Bringing your newborn home from the hospital is a momentous occasion. But Nicole Brinkman’s anticipation of a nervous car ride and excitement to introduce her new son, Jack, to his big sister, Ella, was shattered. At just one day old, he was diagnosed with a serious heart condition, critical aortic stenosis (a narrowing of the aortic valve opening, restricting blood to the aorta) after Jack’s pediatrician noticed a heart murmur.
“It was one of the worst moments of my life. I can’t even explain what I felt like to go from thinking I would be taking my baby home to join our family to receiving this life-threatening diagnosis. We had to quickly say goodbye to our new baby as he got prepped for a flight and trust he was in good hands,” says Nicole recalling the agony of preparing with husband, Brady for their own unexpected and urgent flight to join Jack several hours later.
In Edmonton, the newborn had a balloon valvuloplasty to widen the valve, changing Jack’s stenosis from critical to mild. The surgery went well and Jack has continued to be cared for by the team at the Children’s Heart Centre at HSC Winnipeg Children’s Hospital. While Jack’s valve stenosis worsened from mild to moderate at six weeks old, he has since remained stable.
But as Jack has grown into an active two year old, his heart condition has also developed. At a recent check-up, doctors at the Children’s Heart Centre discovered a second heart defect, subaortic stenosis (narrowing of the left ventricle that reduces blood flow). The family can only wait and see how Jack’s heart changes as he continues to grow, which will guide future treatments. There are many options available though, from another balloon valvuloplasty to valve replacements, to give Jack the best care. For now, he is monitored at HSC Winnipeg Children’s Hospital with regular echocardiograms and examinations.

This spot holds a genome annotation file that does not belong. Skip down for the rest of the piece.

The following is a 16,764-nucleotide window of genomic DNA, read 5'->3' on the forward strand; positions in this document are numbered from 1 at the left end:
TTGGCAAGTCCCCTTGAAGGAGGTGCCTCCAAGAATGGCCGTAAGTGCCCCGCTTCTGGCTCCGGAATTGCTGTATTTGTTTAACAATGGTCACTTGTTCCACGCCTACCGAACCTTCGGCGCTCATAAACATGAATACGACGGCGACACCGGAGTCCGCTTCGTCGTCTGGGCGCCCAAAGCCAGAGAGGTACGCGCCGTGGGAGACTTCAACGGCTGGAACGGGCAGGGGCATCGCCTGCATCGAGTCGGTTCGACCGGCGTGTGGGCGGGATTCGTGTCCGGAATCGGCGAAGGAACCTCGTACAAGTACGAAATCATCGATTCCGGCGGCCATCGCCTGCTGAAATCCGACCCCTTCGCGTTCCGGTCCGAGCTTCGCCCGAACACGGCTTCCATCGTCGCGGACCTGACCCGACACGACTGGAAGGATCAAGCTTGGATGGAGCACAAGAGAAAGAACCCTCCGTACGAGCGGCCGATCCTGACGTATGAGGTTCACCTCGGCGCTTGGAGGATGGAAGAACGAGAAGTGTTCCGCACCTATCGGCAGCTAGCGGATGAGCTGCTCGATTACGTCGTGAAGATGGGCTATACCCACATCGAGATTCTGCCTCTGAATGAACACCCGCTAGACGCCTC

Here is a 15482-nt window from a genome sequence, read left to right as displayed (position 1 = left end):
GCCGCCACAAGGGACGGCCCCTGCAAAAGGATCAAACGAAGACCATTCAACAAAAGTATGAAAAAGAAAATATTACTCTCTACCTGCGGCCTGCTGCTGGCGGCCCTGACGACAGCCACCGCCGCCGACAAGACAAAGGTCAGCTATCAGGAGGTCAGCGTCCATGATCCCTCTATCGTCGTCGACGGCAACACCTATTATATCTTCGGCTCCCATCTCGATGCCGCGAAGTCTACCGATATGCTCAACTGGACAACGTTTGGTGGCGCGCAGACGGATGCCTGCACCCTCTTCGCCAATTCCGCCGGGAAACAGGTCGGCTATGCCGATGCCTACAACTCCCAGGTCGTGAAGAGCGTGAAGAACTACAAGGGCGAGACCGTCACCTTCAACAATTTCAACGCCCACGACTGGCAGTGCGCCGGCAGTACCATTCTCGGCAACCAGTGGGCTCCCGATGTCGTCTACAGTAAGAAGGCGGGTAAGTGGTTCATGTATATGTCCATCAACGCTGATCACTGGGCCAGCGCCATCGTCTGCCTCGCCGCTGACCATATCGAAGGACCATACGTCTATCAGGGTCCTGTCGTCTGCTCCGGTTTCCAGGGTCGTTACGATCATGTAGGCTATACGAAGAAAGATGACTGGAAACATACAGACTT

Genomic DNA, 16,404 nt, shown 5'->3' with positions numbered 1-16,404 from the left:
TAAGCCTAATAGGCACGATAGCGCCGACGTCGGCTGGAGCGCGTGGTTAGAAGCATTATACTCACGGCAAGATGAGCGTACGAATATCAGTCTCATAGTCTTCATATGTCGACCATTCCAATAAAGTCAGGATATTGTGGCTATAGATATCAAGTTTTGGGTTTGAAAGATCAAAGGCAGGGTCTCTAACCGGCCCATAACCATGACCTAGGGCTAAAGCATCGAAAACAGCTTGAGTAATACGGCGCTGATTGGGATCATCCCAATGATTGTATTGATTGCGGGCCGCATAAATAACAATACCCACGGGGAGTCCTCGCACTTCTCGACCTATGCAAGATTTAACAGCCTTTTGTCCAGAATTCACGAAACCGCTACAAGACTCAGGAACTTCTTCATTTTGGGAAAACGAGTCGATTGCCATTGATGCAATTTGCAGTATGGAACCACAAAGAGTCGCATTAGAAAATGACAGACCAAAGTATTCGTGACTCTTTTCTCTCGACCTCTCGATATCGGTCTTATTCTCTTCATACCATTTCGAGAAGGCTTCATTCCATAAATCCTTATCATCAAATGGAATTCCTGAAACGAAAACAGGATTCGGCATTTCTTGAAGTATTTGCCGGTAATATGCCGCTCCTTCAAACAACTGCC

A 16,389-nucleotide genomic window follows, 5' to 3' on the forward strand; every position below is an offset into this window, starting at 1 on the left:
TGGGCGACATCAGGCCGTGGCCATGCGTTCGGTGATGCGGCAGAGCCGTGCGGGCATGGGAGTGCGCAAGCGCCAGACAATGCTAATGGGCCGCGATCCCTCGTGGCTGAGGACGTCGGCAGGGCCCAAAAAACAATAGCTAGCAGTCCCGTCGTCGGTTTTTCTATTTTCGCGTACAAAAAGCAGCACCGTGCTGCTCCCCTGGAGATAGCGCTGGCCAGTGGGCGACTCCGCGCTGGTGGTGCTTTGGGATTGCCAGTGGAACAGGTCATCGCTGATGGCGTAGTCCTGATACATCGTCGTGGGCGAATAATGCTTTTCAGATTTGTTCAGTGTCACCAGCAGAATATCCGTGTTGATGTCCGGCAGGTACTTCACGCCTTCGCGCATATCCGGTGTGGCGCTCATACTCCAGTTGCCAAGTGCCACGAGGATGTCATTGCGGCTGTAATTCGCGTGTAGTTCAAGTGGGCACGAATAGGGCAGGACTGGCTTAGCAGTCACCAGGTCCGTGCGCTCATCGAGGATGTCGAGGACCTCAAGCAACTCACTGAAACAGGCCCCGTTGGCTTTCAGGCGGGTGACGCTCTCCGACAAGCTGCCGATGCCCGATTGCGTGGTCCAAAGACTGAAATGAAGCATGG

“We could not have asked for better care than what Jack has received. He’s been so well taken care of and it helps put our minds at ease. There is uncertainty with his diagnosis about when and what types of interventions he will need in the future, says Nicole.
“We’ve been learning to live with some unknowns and knowing that he is being monitored helps us just focus on enjoying everyday life with Jack in between appointments.”
Despite everything, Jack is a typical happy toddler – always climbing, jumping and running. He loves to sing, ride his bike and play with his sister. All positive signs that Jack’s heart is functioning well.
“Thank you from the bottom of our hearts,” says Nicole to the hospital staff and the donors who provide the care, facilities and equipment to help care for Jack.
“Thank you so much for the support you are giving towards making sure that these kids are able to receive the best and most up-to-date care possible. The team at the Heart Centre is fantastic and knowing that they will also have a new facility is great news for kids like Jack.”